ensemble_fit_ranger_kfold,
ensemble_fit_xgboost_kfold,
ensemble_fit_svm_kfold
) %>%
modeltime_accuracy(testing(splits)) %>%
arrange(rmse)

# A tibble: 3 x 9
.model_id .model_desc                        .type   mae  mape  mase smape  rmse   rsq
<int> <chr>                              <chr> <dbl> <dbl> <dbl> <dbl> <dbl> <dbl>
1         3 ENSEMBLE (KERNLAB STACK): 8 MODELS Test  0.160  21.8 0.352  18.0 0.219 0.823
2         1 ENSEMBLE (RANGER STACK): 8 MODELS  Test  0.166  21.8 0.367  18.2 0.230 0.817
3         2 ENSEMBLE (XGBOOST STACK): 8 MODELS Test  0.182  23.9 0.401  19.7 0.251 0.769
``````

Let us now define a weighted average ensemble model from the stacking algorithms as we did in Part 5. We will apply the ranking technique to calculate the weights.

First we create the accuracy results table on which we apply the ranking technique for weigths calculation, then we create the weighted average ensemble model with `ensemble_weighted()` by applying the weights, and finally, we evaluate the model.

``````loadings_tbl <- modeltime_table(
ensemble_fit_ranger_kfold,
ensemble_fit_xgboost_kfold,
ensemble_fit_svm_kfold
) %>%
modeltime_calibrate(testing(splits)) %>%
modeltime_accuracy() %>%
mutate(rank = min_rank(-rmse)) %>%
select(.model_id, rank)

stacking_fit_wt <- modeltime_table(
ensemble_fit_ranger_kfold,
ensemble_fit_xgboost_kfold,
ensemble_fit_svm_kfold
) %>%

> stacking_fit_wt  %>%
modeltime_calibrate(testing(splits)) %>%
modeltime_accuracy() %>%
arrange(rmse)
# A tibble: 1 x 9
.model_id .model_desc                   .type   mae  mape  mase smape  rmse   rsq
<int> <chr>                         <chr> <dbl> <dbl> <dbl> <dbl> <dbl> <dbl>
1         1 ENSEMBLE (WEIGHTED): 3 MODELS Test  0.161  21.8 0.354  18.1 0.223 0.817
``````

With RMSE = 0.223, the stacked ensemble algorithm outperformed all algorithms!

## Forescast plot

Below the stacked ensemble algorithm's forecast plot on the test dataset for all industries, it looks good ! except for one industry the model seems to follow pretty well the trend and spikes of the actual data.

``````calibration_stacking <- stacking_fit_wt %>%
modeltime_table() %>%
modeltime_calibrate(testing(splits))

calibration_stacking %>%
modeltime_forecast(
new_data    = testing(splits),
actual_data = artifacts\$data\$data_prepared_tbl,
keep_data   = TRUE
) %>%
group_by(Industry) %>%
plot_modeltime_forecast(
.facet_ncol         = 4,
.conf_interval_show = FALSE,
.interactive        = TRUE,
.title = "Forecast stacking level model (test data)"
)
`````` ## Next 12 months Turnover forecast

Let us now (finally!) perform the next 12 months Turnover forecast for all 20 industries as we promised in Part 1.

First, we must refit the stack-level weighted average model with the prepared dataset from Part 2. We do this with `modeltime_refit()`.

Then we calculate the Turnover predictions over the next 12 months (values are still transformed). We do this with `modeltime_forecast()` and by setting `new_data` to the future dataset.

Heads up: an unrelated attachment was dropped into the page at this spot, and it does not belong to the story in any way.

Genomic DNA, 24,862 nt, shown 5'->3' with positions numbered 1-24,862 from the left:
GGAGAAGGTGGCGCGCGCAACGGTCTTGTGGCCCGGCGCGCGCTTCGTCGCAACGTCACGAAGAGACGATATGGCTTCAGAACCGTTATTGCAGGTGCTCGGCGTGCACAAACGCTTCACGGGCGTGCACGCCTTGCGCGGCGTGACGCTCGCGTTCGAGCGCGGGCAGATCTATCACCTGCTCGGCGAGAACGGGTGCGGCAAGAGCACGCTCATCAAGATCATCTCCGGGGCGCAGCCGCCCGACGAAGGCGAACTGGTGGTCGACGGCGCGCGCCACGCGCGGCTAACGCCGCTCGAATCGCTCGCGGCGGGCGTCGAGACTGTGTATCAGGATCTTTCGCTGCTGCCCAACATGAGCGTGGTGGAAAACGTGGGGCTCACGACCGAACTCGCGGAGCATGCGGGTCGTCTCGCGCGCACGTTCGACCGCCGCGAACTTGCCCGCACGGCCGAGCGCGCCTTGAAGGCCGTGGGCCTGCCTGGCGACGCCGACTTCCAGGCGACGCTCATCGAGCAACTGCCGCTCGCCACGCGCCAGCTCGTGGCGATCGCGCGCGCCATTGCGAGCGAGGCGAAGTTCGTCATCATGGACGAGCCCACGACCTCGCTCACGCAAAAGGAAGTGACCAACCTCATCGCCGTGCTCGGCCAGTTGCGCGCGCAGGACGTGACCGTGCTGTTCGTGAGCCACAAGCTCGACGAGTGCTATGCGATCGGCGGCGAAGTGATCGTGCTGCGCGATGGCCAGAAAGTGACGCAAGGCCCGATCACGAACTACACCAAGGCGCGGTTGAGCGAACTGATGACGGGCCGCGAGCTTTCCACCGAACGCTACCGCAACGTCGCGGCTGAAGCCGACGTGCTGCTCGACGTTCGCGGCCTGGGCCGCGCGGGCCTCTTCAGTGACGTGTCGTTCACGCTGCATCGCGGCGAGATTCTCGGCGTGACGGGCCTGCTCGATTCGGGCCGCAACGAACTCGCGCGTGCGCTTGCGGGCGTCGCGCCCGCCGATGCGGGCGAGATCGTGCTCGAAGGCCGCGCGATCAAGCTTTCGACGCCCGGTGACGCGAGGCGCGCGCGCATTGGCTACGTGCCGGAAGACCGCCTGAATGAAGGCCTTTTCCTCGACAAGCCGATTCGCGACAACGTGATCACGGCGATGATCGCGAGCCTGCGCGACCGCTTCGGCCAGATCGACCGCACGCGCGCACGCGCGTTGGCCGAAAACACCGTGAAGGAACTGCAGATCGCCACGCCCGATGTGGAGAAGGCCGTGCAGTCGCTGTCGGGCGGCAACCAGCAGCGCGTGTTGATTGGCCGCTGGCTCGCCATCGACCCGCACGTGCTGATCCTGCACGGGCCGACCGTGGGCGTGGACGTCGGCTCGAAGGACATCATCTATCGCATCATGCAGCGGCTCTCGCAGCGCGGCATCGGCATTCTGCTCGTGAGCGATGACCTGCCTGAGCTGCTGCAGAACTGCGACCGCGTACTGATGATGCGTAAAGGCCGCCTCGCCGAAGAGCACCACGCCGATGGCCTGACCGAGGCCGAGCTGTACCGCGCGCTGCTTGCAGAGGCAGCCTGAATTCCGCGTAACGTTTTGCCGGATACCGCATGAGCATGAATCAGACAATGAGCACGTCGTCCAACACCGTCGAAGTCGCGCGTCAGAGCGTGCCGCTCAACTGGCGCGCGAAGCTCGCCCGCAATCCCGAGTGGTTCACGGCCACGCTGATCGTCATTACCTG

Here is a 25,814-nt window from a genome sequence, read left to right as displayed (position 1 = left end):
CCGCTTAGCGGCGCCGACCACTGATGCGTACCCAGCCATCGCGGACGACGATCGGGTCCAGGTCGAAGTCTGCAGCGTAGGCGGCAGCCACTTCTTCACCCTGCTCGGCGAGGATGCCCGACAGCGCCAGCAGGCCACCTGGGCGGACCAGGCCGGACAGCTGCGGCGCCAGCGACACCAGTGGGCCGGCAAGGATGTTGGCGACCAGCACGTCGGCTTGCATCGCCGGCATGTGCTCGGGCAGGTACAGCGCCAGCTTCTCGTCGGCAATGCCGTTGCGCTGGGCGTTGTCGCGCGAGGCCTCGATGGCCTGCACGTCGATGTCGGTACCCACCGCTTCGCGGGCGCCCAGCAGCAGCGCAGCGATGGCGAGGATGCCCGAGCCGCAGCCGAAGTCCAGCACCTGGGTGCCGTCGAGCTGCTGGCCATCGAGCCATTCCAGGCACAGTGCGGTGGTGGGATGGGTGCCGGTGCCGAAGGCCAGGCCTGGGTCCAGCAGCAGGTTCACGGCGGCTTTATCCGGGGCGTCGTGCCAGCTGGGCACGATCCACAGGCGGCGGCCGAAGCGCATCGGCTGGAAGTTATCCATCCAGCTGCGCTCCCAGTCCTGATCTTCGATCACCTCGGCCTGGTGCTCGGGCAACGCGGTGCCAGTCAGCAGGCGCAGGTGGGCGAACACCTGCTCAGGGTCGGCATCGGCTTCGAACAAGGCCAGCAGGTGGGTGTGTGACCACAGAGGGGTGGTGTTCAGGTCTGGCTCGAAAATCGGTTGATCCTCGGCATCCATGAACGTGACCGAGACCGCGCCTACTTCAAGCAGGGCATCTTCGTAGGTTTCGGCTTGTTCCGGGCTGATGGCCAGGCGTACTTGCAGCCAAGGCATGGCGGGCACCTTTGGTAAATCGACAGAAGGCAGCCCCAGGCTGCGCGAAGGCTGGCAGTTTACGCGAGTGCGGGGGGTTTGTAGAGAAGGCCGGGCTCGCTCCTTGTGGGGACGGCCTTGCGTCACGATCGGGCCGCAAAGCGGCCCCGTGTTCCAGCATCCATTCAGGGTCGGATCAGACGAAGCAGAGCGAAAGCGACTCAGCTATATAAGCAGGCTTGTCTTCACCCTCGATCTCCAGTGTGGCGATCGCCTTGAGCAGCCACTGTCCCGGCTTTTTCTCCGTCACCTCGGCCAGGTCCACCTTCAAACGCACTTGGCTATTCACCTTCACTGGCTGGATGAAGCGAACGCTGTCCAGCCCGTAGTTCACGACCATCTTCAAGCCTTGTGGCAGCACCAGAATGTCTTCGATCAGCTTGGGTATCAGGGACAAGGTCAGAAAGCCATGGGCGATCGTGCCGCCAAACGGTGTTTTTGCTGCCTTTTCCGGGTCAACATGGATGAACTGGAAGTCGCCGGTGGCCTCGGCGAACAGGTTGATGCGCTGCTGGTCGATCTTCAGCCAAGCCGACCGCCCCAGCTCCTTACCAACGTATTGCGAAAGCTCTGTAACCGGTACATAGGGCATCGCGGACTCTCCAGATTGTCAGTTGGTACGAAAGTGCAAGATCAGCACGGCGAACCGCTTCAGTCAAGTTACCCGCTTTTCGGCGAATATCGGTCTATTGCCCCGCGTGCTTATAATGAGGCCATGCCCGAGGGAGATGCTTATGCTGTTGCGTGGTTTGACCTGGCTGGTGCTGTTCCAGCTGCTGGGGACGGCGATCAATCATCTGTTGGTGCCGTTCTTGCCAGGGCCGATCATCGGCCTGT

``````# Toggle ON parallel processing
plan(
strategy = cluster,
workers  = parallel::makeCluster(n_cores)
)

# Refit the model on prepared dataset
tic()
set.seed(123)
refit_stacking_tbl <- calibration_stacking %>%
modeltime_refit(
data = artifacts\$data\$data_prepared_tbl,
resamples = artifacts\$data\$data_prepared_tbl %>%
drop_na() %>%
vfold_cv(v = 10)
)
toc()

# 12-month forecast calculations with future dataset

forecast_stacking_tbl <- refit_stacking_tbl %>%
modeltime_forecast(
new_data    = artifacts\$data\$future_tbl,
actual_data = artifacts\$data\$data_prepared_tbl %>%
drop_na(),
keep_data = TRUE
)

# Toggle OFF parallel processing
plan(sequential)
``````

We invert the Turnover values back to their original values with `standardize_inv_vec()` and `expm1()`.

Finally, we plot the forecast for the next 12 months within the original scale of the Turnover measure.

``````lforecasts <- lapply(X = 1:length(Industries), FUN = function(x){
forecast_stacking_tbl %>%
filter(Industry == Industries[x]) %>%
#group_by(Industry) %>%
mutate(across(.value:.conf_hi,
.fns = ~standardize_inv_vec(x = .,
mean = artifacts\$standardize\$std_mean[x],
sd = artifacts\$standardize\$std_sd[x]))) %>%
mutate(across(.value:.conf_hi,
.fns = ~expm1(x = .)))
})

forecast_stacking_tbl <- bind_rows(lforecasts)

forecast_stacking_tbl %>%
group_by(Industry) %>%
plot_modeltime_forecast(.title = "Turnover 1-year forecast",
.facet_ncol         = 4,
.conf_interval_show = FALSE,
.interactive        = TRUE)
`````` Below a zoomed view of the same plot ## Conclusion

In this article you have learned how to implement stacked ensemble models. A stacking algorithm or meta-learner learns from predictions. The predictions come from k-fold cross-validations applied to each submodel. Once fed into the meta-learner tunable specification, a hyperpameter tuning will be peformed for the meta-learner.

We defined three meta-learners: SVM, Random Forest, and XGBoost from which we defined a weighted average ensemble model (stack-level) using the same method as explained Part 5.

The stacked ensemble algorithm outperformed all algorithms.

## References

1 Dancho, Matt, "DS4B 203-R: High-Performance Time Series Forecasting", Business Science University